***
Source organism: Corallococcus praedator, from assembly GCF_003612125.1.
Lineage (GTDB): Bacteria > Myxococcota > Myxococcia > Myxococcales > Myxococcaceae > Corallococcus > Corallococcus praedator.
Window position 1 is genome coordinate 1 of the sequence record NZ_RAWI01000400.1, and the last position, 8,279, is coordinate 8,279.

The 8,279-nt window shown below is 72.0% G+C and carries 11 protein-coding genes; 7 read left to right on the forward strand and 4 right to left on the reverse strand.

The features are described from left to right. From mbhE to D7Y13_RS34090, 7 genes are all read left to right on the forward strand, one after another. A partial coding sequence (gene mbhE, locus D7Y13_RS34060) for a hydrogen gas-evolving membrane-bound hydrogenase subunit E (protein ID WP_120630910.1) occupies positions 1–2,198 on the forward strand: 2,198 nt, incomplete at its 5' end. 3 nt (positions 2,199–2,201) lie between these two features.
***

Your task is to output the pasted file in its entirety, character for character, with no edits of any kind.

Source organism: Corallococcus praedator, from assembly GCF_003612125.1.
Lineage (GTDB): Bacteria > Myxococcota > Myxococcia > Myxococcales > Myxococcaceae > Corallococcus > Corallococcus praedator.
Window position 1 is genome coordinate 1 of the sequence record NZ_RAWI01000400.1, and the last position, 8,279, is coordinate 8,279.

The 8,279-nt window shown below is 72.0% G+C and carries 11 protein-coding genes; 7 read left to right on the forward strand and 4 right to left on the reverse strand.

The features are described from left to right. From mbhE to D7Y13_RS34090, 7 genes are all read left to right on the forward strand, one after another. A partial coding sequence (gene mbhE, locus D7Y13_RS34060) for a hydrogen gas-evolving membrane-bound hydrogenase subunit E (protein ID WP_120630910.1) occupies positions 1–2,198 on the forward strand: 2,198 nt, incomplete at its 5' end. 3 nt (positions 2,199–2,201) lie between these two features.